One hundred and eighty-two cancers were reported, equating to a crude incidence rate of 1.37/100 pyrs (95% CI 1.18, 1.58; Table 2). None of the participants had more than one incident cancer reported during follow-up. Overall, the risk of cancer was increased by 28% in the cohort compared with the general population (SIR 1.28, 95% CI 1.10, 1.48). Since population cancer rates were for England only, this analysis was then restricted to include nbDMARD subjects living in England (SIR 1.39, 95% CI 1.19, 1.62).

Table 2
Overall and solid cancer SIRs

Solid cancers

Solid cancer was reported in 156 subjects; crude incidence rate 1.17/100 pyrs (95% CI 0.99, 1.37) (Table 2). The risk of solid cancer was increased compared with the general population (SIR 1.19, 95% CI 1.01, 1.39). The RRs were highest for lung cancer (SIR 2.39, 95 CI 1.75, 3.19) and melanoma (SIR 2.05, 95% CI 0.94, 3.90). A reduced risk of prostate cancer and cancers of the female genital organs was observed (SIR 0.35, 95% CI 0.11, 0.82 and SIR 0.35, 95% CI 0.10, 0.90, respectively).

Myelo-and lymphoproliferative cancer

Twenty-six myelo- or lymphoproliferative cancers were reported. The incidence rate of these cancers was 0.20/100 pyrs (95% CI 0.13, 0.29) reflecting a 2.5-fold increased risk compared with the general population (SIR 2.43, 95% CI 1.58, 3.55; Table 3). When restricted to lymphomas, the risk was higher (SIR 3.81, 95% CI 2.36, 5.82). More than two-thirds of lymphomas were non-Hodgkin lymphoma (NHL). Although Hodgkin lymphoma was rare in this cohort, the risk was 13-fold higher than that in the general population (Table 3).

Table 3
Myelo- and lymphoproliferative cancers SIRs

Factors associated with incident cancer

In multivariate analysis, both current and prior smoking history were associated with incident cancer (RR 2.53, 95% CI 1.62, 3.95 and RR 2.09, 95% CI 1.40, 3.12, respectively). RA disease duration of <3 years and exposure to one or more of the nbDMARDs AZA, ciclosporin or CYC were significantly associated with incident cancer in this cohort (Table 4).

Table 4
Factors associated with incident cancer

Discussion

Overall, participants in this cohort study had a 28% increase in cancer compared with the general population. The risk of lung cancer, Hodgkin lymphoma and NHL were increased. Male participants had a reduced risk of prostate cancer and females had a reduction in cancers of the genital organs.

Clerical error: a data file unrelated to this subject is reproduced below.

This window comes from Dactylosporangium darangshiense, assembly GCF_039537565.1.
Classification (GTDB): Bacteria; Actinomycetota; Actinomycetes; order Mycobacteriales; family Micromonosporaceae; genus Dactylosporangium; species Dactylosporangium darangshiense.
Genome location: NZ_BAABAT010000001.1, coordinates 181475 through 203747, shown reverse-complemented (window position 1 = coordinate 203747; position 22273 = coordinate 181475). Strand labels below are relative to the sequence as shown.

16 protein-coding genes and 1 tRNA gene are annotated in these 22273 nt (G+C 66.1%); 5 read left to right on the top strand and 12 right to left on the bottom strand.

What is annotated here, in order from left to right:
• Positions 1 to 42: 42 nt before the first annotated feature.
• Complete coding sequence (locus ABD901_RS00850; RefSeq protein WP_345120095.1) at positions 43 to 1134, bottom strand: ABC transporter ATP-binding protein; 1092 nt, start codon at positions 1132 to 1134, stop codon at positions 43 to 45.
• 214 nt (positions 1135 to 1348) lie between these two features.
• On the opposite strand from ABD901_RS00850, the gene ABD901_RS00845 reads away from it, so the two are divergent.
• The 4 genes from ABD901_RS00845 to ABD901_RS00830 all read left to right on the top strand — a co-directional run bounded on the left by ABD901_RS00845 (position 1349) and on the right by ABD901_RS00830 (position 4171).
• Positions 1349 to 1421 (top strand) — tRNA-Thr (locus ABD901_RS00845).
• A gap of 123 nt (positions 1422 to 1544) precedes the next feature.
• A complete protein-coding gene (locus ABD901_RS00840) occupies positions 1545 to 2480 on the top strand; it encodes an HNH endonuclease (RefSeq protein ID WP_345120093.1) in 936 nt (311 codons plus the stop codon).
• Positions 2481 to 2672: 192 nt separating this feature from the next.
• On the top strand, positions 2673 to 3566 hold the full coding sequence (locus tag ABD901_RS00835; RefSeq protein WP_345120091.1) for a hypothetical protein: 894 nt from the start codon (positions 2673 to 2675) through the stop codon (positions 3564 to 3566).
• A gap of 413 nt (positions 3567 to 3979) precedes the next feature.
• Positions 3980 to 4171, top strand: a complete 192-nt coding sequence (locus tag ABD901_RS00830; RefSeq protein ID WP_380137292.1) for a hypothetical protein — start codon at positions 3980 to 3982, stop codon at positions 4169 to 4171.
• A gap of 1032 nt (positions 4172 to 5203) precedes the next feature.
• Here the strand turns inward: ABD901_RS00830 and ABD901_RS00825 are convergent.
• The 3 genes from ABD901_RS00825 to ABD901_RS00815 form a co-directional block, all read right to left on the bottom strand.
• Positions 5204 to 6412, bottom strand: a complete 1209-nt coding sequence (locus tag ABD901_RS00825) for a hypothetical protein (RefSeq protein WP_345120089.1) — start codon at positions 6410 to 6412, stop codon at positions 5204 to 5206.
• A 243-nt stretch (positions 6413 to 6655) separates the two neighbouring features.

In multivariate analysis, both current and previous smoking at baseline were associated with a more than 2-fold RR of cancer. It is well established that smoking is a risk factor for cancer in the general population and we were unable to ascertain in this analysis whether the magnitude of risk differs in people with RA. Rheumatoid disease duration of <3 years was associated with a 50% increased RR. While increasing cancer risk with RA disease duration has been described [14], the pattern of increased risk in early RA and following recruitment to a study has been observed elsewhere [15, 16] and may in part be due to unmasking of prevalent cancers (surveillance bias).

Exposure to AZA, ciclosporin or CYC was associated with a 65% increased RR for incident cancer but only 367 participants (10%) had received these less commonly used nbDMARDs. These drugs are known to be associated with increased cancer risk, and the risk appears to be related to the dose of immunosuppressant [17–21]. In the context of RA, it is noteworthy that they are usually reserved for patients with more severe disease that have failed treatment with other nbDMARDs. The observed association in the BSRBR data may actually reflect underlying disease severity, although an association between cancer risk and other markers of disease severity (HAQ, DAS28) was not observed in this study.